DT 27499 – Big Dave's Crossword Blog
View closed comments 

DT 27499

Daily Telegraph Cryptic No 27499

Hints and tips by Miffypops

+ – + – + – + – + – + – + – +

BD Rating – Difficulty **Enjoyment ****

Suitably refreshed after our holiday on The Roseland Peninsula and still smiling at being present at The Jonny Wilkinson show on Saturday. I found this offering from Rufus rather tame. However whilst writing the review the sheer class of this setter revealed itself. Sometimes a read and write is as clever as a slog.

Please leave a comment telling us what you thought. You can also add your assessment by selecting from one to five stars at the bottom of the post.


1a    Prison officer goes to club for cocktail (11)
{SCREWDRIVER} Place the club normally used to tee off with after a slang term for a prison officer to arrive at a cocktail made from orange juice and vodka

9a    Aid fliers being diverted to find places to land (9)
{AIRFIELDS} Anagram (being diverted) of AID FLIERS

10a    Intends to get sufficient funds (5)
{MEANS} A clever double definition which does as it says

11a    Returning, I’d delayed to explain more fully (6)
{DILATE} reverse (returning) the I’d from the clue and add a four letter meaning delayed or overdue.

12a    Admitting whole sum is due (8)
{ALLOWING} Split (3,6) this gives words meaning the whole sum or everything and due or in arrears

13a    Fast, the Italian’s pulse (6)
{LENTIL} A period of fasting in the religious calendar followed by the Italian word meaning “the” will lead you to an edible leguminous pulse

15a    Holding north, top fighter pilots attempt descent (8)
{ANCESTRY} A lovely charade here where doing exactly as the clue suggests will lead to the answer – place N(orth) inside a word used to describe top fighter pilots and add a three letter word meaning attempt. This will lead you to a word meaning descent as in family lineage. As easy as that.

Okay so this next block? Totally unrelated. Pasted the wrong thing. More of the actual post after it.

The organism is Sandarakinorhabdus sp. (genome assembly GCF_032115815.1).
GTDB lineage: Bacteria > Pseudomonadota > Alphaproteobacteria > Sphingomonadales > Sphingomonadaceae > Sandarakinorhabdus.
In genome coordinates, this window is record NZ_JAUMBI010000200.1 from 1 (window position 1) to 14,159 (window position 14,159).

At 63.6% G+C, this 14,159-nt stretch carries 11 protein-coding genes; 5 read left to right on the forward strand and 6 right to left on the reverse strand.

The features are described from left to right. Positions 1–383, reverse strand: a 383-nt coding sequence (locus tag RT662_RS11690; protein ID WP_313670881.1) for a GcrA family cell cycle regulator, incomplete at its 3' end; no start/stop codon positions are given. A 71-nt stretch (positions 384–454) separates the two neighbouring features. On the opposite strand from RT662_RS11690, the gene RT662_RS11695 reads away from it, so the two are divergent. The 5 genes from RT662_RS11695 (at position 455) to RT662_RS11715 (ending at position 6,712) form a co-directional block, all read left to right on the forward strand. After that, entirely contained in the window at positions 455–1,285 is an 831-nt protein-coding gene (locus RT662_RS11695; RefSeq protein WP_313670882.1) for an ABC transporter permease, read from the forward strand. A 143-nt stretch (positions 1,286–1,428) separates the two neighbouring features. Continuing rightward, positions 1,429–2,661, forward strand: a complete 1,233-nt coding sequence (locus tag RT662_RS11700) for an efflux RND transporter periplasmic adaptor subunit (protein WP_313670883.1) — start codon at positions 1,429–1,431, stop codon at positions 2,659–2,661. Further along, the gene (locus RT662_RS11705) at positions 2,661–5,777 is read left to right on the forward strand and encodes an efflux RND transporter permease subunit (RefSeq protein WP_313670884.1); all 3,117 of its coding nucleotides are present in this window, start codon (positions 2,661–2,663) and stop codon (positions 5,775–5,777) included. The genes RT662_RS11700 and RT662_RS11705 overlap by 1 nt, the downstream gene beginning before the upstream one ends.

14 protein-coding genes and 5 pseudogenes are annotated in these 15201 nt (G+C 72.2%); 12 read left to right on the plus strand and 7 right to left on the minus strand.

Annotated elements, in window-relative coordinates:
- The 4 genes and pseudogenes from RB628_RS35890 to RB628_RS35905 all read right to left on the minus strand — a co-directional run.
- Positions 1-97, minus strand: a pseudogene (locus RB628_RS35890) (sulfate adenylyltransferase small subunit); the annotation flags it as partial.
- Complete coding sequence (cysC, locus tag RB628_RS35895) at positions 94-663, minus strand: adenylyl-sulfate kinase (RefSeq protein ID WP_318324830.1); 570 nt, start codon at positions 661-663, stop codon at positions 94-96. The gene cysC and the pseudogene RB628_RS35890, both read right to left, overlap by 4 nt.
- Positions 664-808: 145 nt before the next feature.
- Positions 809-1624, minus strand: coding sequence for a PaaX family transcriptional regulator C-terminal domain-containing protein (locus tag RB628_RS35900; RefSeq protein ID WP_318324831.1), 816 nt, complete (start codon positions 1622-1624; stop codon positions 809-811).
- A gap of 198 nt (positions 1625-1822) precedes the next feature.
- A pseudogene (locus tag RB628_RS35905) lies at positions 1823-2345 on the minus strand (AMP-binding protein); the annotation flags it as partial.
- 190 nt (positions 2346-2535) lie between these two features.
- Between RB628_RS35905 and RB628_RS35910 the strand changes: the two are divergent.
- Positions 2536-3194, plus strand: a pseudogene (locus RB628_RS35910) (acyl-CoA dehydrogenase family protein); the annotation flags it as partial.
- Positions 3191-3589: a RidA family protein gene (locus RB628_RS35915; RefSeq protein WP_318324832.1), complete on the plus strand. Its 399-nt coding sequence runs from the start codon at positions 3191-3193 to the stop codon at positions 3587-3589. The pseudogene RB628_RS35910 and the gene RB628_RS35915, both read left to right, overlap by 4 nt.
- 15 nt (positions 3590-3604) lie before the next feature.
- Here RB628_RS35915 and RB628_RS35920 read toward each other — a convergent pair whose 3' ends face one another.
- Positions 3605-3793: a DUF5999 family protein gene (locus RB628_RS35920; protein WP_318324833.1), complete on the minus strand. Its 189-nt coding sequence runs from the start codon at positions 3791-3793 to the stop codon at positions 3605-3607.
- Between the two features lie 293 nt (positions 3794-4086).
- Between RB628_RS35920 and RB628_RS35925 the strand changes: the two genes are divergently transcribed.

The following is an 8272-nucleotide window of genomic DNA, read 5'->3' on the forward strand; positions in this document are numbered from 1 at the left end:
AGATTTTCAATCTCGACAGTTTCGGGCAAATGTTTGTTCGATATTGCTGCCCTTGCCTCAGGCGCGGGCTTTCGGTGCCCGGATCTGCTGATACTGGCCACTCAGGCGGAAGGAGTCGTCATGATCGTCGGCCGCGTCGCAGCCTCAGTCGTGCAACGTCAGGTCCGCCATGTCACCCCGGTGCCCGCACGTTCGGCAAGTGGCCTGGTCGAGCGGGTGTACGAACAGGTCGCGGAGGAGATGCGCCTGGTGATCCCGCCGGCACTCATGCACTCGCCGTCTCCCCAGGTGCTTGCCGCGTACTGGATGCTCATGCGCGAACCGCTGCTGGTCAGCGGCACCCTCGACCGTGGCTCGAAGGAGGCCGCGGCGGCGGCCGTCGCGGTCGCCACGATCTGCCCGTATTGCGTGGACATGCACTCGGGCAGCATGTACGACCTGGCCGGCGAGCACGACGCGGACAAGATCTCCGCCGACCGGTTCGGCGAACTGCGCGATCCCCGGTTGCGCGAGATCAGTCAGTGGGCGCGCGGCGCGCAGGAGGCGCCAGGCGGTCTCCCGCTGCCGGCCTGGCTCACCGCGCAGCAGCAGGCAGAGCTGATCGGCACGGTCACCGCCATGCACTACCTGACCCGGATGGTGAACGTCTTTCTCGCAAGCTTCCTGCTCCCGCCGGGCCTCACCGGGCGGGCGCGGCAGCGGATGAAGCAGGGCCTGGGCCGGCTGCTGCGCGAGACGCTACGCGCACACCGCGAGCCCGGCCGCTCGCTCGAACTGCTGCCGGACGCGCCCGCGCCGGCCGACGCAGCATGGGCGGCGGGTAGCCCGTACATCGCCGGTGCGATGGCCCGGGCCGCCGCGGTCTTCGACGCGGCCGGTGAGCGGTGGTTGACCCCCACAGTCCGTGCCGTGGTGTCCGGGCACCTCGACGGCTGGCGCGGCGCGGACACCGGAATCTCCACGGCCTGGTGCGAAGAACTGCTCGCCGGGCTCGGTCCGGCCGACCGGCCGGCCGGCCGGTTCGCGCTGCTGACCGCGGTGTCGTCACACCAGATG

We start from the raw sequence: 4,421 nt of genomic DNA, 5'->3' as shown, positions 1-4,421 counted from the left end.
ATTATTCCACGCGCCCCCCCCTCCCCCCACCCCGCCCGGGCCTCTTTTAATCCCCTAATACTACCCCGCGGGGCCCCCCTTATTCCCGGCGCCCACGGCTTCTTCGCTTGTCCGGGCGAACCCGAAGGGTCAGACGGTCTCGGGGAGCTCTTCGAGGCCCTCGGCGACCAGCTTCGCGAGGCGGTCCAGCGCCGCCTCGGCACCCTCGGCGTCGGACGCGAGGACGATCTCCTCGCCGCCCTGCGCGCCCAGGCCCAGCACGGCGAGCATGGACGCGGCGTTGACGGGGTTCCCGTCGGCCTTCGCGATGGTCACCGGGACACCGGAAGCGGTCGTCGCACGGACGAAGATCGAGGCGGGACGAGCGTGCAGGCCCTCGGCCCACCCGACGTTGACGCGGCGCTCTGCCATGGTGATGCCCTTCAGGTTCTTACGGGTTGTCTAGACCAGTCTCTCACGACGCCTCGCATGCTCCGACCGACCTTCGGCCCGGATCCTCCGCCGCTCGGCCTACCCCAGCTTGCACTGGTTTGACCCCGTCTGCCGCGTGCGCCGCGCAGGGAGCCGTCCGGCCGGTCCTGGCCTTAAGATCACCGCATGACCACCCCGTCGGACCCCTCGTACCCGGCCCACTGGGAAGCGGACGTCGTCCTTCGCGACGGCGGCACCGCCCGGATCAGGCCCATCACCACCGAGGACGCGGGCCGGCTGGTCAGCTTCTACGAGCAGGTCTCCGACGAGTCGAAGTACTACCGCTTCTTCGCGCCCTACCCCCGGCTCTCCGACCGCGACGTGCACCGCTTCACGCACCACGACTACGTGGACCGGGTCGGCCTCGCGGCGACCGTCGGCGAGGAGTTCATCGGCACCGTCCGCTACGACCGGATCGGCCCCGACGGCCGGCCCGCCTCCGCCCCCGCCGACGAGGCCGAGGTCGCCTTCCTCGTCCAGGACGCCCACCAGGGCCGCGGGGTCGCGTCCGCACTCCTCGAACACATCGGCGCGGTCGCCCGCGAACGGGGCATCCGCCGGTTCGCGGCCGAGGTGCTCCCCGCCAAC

18a    French port or claret (8)
{BORDEAUX} A port in France on the Garonne river or a wine made in the same region

19a    He had high-flying ambition but came unstuck (6)
{ICARUS} The son of Daedalus who tragically drowned after flying too close to the sun

21a    Sign’s sensible yet not in a straightforward way (8)
{CRABWISE} The last one in for me. Take the fourth sign of the Zodiac and add a word meaning sagacious to find a word that describes how my favourite decapod crustacean walks.

23a    Breaking up coal for furnace (6)
{CUPOLA} Anagram (breaking) of UP COAL

26a    I give a hand, being perfect! (5)
{IDEAL} I from the clue followed by a verb which describes how we share cards before playing whist or bridge perhaps. The resulting word perfectly describes Saint Sharon

27a    This pet may sleep indoors but its quarters are hardly spotless (9)
{DALMATIAN} Remember The Woodentops. Surely this was the breed of their dog.

28a    Chief follows priests out for personal inspection (5-6)
{STRIP-SEARCH} Split (7,4) we have an anagram (out) of PRIESTS followed by a word meaning chief or principal. Split as the clue suggests we have a rather personal and I suspect unpleasant examination for concealed items such as drugs or weapons which involve the removal of one’s clothing.


1d    Shock subject for play school (7)
{SCANDAL} The play school here is theatrical. Written by Sheridan in 1877 1777.

2d    Two rivers characteristic of the country (5)
{RURAL} R(iver) followed by a river (and mountain range) in Russia

3d    Going crazy with a wine list may eventually affect this (9)
{WAISTLINE} Anagram (going crazy with) of A WINE LIST

4d    Drums sound to start a revolution (4)
{ROLL} A double definition here. This drum effect is often used to build anticipation.

ARVE Error: need id and provider

5d    Shipping company after vessel for petroleum product (8)
{VASELINE} Place a four letter word for a shipping company (Onedin for example) after a vessel used to hold flowers to get a brand of petroleum jelly

6d    He was known for loving capital, nothing more (5)
{ROMEO} The great Shakespearean lover found by placing the roundest numeral (nothing) after one of Europe’s nicest capital cities

7d    Organ bright with flowers (7)
{NOSEGAY} Take a facial organ followed by a word meaning bright but which now has a rather different meaning to get an outdated word for a bunch of flowers

8d    Is jesting about providing support on flight (8)
{BANISTER} Place a word meaning jesting (often used to describe the light-hearted backchat in an office or on the shop floor) around IS from the clue to find an aid to stair climbing

4d    Managed to raise local taxes and provides an account (8)